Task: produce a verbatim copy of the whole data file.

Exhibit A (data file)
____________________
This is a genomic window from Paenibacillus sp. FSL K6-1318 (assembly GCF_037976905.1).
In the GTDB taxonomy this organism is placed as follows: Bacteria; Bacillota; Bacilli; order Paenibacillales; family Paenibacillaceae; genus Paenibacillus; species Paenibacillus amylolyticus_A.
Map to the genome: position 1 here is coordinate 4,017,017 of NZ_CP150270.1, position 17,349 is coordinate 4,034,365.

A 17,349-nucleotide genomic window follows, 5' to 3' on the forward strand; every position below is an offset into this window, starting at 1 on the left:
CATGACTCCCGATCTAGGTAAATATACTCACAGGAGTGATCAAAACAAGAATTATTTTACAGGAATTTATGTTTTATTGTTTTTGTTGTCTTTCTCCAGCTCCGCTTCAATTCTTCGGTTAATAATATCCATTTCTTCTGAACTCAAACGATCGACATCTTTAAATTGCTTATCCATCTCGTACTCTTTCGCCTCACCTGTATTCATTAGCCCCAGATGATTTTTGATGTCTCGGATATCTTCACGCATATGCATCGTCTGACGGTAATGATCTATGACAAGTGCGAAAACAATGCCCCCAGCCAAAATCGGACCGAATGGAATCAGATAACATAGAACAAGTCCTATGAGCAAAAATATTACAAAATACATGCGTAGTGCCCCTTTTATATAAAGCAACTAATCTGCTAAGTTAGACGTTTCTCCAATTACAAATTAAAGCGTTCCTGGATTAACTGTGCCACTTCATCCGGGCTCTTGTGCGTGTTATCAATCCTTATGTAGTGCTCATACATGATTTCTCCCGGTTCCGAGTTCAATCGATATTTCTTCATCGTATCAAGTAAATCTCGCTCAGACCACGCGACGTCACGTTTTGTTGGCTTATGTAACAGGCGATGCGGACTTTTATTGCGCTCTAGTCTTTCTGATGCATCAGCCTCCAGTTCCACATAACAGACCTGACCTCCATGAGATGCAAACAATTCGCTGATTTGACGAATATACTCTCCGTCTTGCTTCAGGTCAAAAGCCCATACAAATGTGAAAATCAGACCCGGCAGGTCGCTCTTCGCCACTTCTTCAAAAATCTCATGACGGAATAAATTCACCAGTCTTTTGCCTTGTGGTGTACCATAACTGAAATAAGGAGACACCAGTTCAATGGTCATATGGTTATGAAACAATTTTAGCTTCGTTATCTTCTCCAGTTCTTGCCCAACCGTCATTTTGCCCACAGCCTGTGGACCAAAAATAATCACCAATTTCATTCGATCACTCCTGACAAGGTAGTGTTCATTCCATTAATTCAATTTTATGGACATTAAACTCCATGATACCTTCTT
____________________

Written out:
This is a genomic window from Paenibacillus sp. FSL K6-1318 (assembly GCF_037976905.1).
In the GTDB taxonomy this organism is placed as follows: Bacteria; Bacillota; Bacilli; order Paenibacillales; family Paenibacillaceae; genus Paenibacillus; species Paenibacillus amylolyticus_A.
Map to the genome: position 1 here is coordinate 4,017,017 of NZ_CP150270.1, position 17,349 is coordinate 4,034,365.

A 17,349-nucleotide genomic window follows, 5' to 3' on the forward strand; every position below is an offset into this window, starting at 1 on the left:
CATGACTCCCGATCTAGGTAAATATACTCACAGGAGTGATCAAAACAAGAATTATTTTACAGGAATTTATGTTTTATTGTTTTTGTTGTCTTTCTCCAGCTCCGCTTCAATTCTTCGGTTAATAATATCCATTTCTTCTGAACTCAAACGATCGACATCTTTAAATTGCTTATCCATCTCGTACTCTTTCGCCTCACCTGTATTCATTAGCCCCAGATGATTTTTGATGTCTCGGATATCTTCACGCATATGCATCGTCTGACGGTAATGATCTATGACAAGTGCGAAAACAATGCCCCCAGCCAAAATCGGACCGAATGGAATCAGATAACATAGAACAAGTCCTATGAGCAAAAATATTACAAAATACATGCGTAGTGCCCCTTTTATATAAAGCAACTAATCTGCTAAGTTAGACGTTTCTCCAATTACAAATTAAAGCGTTCCTGGATTAACTGTGCCACTTCATCCGGGCTCTTGTGCGTGTTATCAATCCTTATGTAGTGCTCATACATGATTTCTCCCGGTTCCGAGTTCAATCGATATTTCTTCATCGTATCAAGTAAATCTCGCTCAGACCACGCGACGTCACGTTTTGTTGGCTTATGTAACAGGCGATGCGGACTTTTATTGCGCTCTAGTCTTTCTGATGCATCAGCCTCCAGTTCCACATAACAGACCTGACCTCCATGAGATGCAAACAATTCGCTGATTTGACGAATATACTCTCCGTCTTGCTTCAGGTCAAAAGCCCATACAAATGTGAAAATCAGACCCGGCAGGTCGCTCTTCGCCACTTCTTCAAAAATCTCATGACGGAATAAATTCACCAGTCTTTTGCCTTGTGGTGTACCATAACTGAAATAAGGAGACACCAGTTCAATGGTCATATGGTTATGAAACAATTTTAGCTTCGTTATCTTCTCCAGTTCTTGCCCAACCGTCATTTTGCCCACAGCCTGTGGACCAAAAATAATCACCAATTTCATTCGATCACTCCTGACAAGGTAGTGTTCATTCCATTAATTCAATTTTATGGACATTAAACTCCATGATACCTTCTT